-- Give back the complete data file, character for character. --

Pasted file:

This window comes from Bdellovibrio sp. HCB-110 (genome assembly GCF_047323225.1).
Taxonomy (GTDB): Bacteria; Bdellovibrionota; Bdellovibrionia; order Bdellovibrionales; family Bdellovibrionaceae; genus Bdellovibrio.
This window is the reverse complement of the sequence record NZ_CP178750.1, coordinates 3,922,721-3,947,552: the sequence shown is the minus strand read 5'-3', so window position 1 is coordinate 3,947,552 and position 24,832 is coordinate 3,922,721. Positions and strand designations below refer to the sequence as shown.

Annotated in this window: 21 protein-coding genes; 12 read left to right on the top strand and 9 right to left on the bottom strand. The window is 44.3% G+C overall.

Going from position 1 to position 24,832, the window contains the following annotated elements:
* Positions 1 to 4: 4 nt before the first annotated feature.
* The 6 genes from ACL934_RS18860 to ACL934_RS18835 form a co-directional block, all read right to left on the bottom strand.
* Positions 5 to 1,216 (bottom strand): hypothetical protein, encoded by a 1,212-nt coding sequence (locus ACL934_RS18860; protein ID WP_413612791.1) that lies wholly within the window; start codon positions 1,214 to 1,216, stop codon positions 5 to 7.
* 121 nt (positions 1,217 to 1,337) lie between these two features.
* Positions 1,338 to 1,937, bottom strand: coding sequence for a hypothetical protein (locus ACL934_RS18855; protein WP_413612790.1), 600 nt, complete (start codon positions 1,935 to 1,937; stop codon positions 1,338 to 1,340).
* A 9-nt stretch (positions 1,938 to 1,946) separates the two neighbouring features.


This window comes from Bdellovibrio sp. HCB-110 (genome assembly GCF_047323225.1).
Taxonomy (GTDB): Bacteria; Bdellovibrionota; Bdellovibrionia; order Bdellovibrionales; family Bdellovibrionaceae; genus Bdellovibrio.
This window is the reverse complement of the sequence record NZ_CP178750.1, coordinates 3,922,721-3,947,552: the sequence shown is the minus strand read 5'-3', so window position 1 is coordinate 3,947,552 and position 24,832 is coordinate 3,922,721. Positions and strand designations below refer to the sequence as shown.

Annotated in this window: 21 protein-coding genes; 12 read left to right on the top strand and 9 right to left on the bottom strand. The window is 44.3% G+C overall.

Going from position 1 to position 24,832, the window contains the following annotated elements:
* Positions 1 to 4: 4 nt before the first annotated feature.
* The 6 genes from ACL934_RS18860 to ACL934_RS18835 form a co-directional block, all read right to left on the bottom strand.
* Positions 5 to 1,216 (bottom strand): hypothetical protein, encoded by a 1,212-nt coding sequence (locus ACL934_RS18860; protein ID WP_413612791.1) that lies wholly within the window; start codon positions 1,214 to 1,216, stop codon positions 5 to 7.
* 121 nt (positions 1,217 to 1,337) lie between these two features.
* Positions 1,338 to 1,937, bottom strand: coding sequence for a hypothetical protein (locus ACL934_RS18855; protein WP_413612790.1), 600 nt, complete (start codon positions 1,935 to 1,937; stop codon positions 1,338 to 1,340).
* A 9-nt stretch (positions 1,938 to 1,946) separates the two neighbouring features.